Just back from a trip worthy of a quick note to you. I've been a little 'slower' on reporting of late (intrigued by 'entertain me'
lobbers; enjoying those who respond). I've a good friend here - Stu Lloyd - we meet regularly at the local pub to watch the rugby tests & after 6 or more months learnt that we went to the same bloody school (R'view). We left decades apart; though you wouldn't know it looking at us!!!
Stu is a gregarious chap & through a (Lisu) contact, Mimi, 'put us onto' a gathering of the Lisu hill-tribe that was to take place way up in the isolated mountains of northern Thailand. We left early on our motorbikes, caught Stu who'd been covering the King's Cup Elephant Polo & rode to the Lisu village. They are an exceptionally proud tribe, super competitive/always wish to win, & they dress in a mind-boggling array of colour (yep Myriama is in 7th heaven). We lobbed in to the village & there they were thousands & thousands of them all dressed in traditional costume; an unforgetable sea of colour. Mimi explained the ceremonies - offerings to the guardian spirit, the endless dancing, indeed who could dance with who & why, the musical instruments made from bamboo, & various large seeds........
It was a picture frenzy. Time flew as our jaws dropped & our cameras clicked. A major ceremony was marked for 7pm, when Myriama's nose 'smelt rain'. We were miles away from any town, any accommodation (the thatched huts of the Lisu were already bursting from the seams with the thousands of Lisu that had descended on the village). We jumped on the bikes & bolted - what a ride it was - a full moon, the rain clouds rushing about the moon, the winds literally howling over the mountain tops pushing the bikes sideways. Down & down we rode through scenery made even more magnificent by the eerie light of a full moon. We reached 'civilisation' some 40 minutes later, filled the bikes with petrol & down it came - what a storm; we sat in the dry at the pertrol station for an hour.
Stayed at a resort we were told over dinner had 'monsters' We arrived to hear the 'ung ang' (spelling) belching out this most horrible sound from the waterfall/river. With our wedding anniversary approaching, being a romantic (as are all Ozzies), took the bride for a surprise trip to the 'Switzerland of Thailand' (Doi Ang Khang) - good spot to chill out - cool all year round, nice hotel, area grows temperate climate fruit & vegies, magic garden......
Its also smack on the border with Burma, so I had to see if I ride out along the border. Rode out past a Lahu tribal village & into a Palong Village where the Thai army were stationed & the road closed by the military - two sizeable, fortfified posts of the Burmesse army directly opposite atop strategic hills. I tried talking the armed guards into letting me past, then the officers in the outpost up above. Part of the reason I wished to take the road (despite its absolutely deplorable condition), was because I'd read old articles where people rode (forget the car!) the rode because it simply defied any logic that any engineer could build a road with such a steep gradiant - I've no idea of the nunbers but its STEEP! For some reason just before 5pm I got the go ahead ('be back by 6', I was told) - its a great sense of freedom to be riding out in such a place under such conditions. Passed a couple of control points - its very much military with arms flag you down, tell you to stop your bike & get off; ask for i/d, where you are heading, search you & the bike.......Eventually you get the officer in charge & chat your way to be let go further. A great ride; must explore some more.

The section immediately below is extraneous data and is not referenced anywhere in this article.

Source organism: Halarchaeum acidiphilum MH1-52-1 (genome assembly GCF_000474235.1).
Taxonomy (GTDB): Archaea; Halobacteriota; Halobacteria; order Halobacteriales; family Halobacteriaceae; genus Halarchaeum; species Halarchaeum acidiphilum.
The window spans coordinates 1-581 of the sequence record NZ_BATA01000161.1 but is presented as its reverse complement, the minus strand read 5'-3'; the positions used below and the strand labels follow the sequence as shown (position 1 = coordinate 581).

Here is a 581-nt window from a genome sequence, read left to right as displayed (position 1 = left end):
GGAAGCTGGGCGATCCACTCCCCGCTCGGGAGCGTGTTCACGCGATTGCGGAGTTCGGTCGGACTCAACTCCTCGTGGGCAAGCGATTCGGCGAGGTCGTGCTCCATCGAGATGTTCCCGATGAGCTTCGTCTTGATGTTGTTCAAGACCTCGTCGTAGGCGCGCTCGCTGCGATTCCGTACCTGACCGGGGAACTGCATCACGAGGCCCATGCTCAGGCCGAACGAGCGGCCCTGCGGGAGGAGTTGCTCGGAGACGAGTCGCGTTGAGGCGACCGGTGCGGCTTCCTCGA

I spoke of the Palong tribe - these guys (2000 of them) fled into Thailand from Burma in 1984; they are the only Palong in Thailand. It is absolutely MAGIC to see them working the fields in their traditional hand-woven attire - fantastic full-length red dresses, very colourful short cut jackets embroided with silver & tassels, belts of silver & other natural fibres...... They dont speak any english - the only phrase they seemed to know was: "I love you" (with lots of giggling) which was fine from the younger girls but not so flattering from the occassional older woman with missing teeth a mouth stained from betel-nut!
I had to take Myriama back the next day.......she has a rare touch; within minutes Myriama was hand in hand with one younger Palong, with her other arm around an older woman as we strolled off through the village to the home of the younger girl's grandparents (aged 82 & 84) for Myriama to buy some jackets.
Time to go